Reducing Uncertainty in Damage Growth Properties by Structural Health Monitoring
Structural health monitoring provides sensor data that monitor fatigue-induced damage growth in service. This information may in turn be used to improve the characterization of the material properties that govern damage propagation for the structure being monitored. These properties are often widely distributed between nominally identical structures because of differences in manufacturing processes and aging effects. The improved accuracy in damage growth characteristics allows more accurate prediction of the remaining useful life (RUL) of the structural component. In this paper, a probabilistic approach using Bayesian statistics is employed to progressively reduce the uncertainty in structure-specific damage growth parameters in spite of noise and bias in sensor measurements. Starting from an initial, wide distribution of damage parameters that are obtained from coupon tests, the distribution is progressively narrowed using the damage growth between consecutive measurements. Detailed discussions on how to construct the likelihood function under given noise of sensor data and how to update the distribution are presented. The approach is applied to crack growth in fuselage panels due to cycles of pressurization and depressurization. It is shown that the proposed method rapidly converges to the accurate damage parameters when the initial damage size is 20mm and there is no bias in the measurements. Fairly accurate material properties can be obtained also with measurement errors of 5mm. Using the identified damage parameters, it is shown that the 95% conservative RUL converges to the true RUL from the conservative side. The proposed approach may have the potential of turning aircraft into flying fatigue laboratories.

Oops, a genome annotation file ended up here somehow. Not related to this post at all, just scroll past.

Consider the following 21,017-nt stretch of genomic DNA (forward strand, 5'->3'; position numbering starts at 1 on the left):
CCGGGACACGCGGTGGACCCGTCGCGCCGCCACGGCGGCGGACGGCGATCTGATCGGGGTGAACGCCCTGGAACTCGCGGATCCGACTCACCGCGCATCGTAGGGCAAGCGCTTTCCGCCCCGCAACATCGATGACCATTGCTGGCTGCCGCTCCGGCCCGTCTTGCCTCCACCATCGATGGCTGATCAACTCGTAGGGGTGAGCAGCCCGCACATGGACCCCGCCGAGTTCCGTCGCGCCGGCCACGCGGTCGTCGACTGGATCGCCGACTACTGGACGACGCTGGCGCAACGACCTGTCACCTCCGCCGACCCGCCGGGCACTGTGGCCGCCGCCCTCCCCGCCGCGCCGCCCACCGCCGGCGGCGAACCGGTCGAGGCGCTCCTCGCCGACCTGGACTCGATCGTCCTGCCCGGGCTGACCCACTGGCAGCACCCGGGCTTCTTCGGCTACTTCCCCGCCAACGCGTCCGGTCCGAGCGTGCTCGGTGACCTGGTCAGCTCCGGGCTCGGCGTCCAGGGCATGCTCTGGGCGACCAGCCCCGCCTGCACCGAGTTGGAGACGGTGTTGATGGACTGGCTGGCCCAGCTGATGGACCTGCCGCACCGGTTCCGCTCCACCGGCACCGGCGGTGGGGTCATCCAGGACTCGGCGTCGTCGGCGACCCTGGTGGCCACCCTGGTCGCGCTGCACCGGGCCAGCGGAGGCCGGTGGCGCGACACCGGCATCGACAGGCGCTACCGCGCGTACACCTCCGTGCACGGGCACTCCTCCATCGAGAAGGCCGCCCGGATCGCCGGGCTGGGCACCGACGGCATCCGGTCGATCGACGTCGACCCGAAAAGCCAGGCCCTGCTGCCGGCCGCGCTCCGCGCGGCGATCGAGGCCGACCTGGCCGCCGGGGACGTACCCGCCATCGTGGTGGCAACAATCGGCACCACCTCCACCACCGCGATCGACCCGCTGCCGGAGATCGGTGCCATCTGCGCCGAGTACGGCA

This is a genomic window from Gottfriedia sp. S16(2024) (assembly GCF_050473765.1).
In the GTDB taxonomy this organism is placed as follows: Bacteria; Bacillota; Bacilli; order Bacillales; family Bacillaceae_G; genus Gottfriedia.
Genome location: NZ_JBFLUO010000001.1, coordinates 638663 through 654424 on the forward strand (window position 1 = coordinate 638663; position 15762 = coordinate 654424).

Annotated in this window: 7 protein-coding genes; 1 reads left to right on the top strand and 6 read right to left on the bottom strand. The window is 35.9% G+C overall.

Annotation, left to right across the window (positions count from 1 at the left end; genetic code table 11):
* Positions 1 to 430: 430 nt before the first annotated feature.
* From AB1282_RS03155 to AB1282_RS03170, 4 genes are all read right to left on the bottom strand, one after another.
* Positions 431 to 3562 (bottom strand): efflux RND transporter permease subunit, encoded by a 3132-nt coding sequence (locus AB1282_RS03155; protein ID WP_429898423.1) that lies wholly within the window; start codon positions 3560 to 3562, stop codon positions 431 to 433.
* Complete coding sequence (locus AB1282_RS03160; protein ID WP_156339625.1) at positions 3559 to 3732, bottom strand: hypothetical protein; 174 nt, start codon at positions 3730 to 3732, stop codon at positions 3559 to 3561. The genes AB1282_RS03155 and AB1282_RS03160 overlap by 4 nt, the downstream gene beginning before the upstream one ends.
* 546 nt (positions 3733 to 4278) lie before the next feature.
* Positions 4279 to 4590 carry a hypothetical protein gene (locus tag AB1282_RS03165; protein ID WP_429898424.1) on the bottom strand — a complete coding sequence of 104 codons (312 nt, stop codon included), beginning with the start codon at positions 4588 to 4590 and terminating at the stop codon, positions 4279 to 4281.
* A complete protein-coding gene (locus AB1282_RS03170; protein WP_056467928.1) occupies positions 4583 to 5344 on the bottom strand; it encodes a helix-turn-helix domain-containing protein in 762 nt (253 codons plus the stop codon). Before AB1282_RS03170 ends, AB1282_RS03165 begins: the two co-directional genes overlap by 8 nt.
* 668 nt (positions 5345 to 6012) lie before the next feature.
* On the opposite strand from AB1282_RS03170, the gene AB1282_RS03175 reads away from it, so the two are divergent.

How to Cite
crack detection, damage detection, damage propagation model, fatigue crack growth, structural health management, structural health monitoring,, applications: aviation
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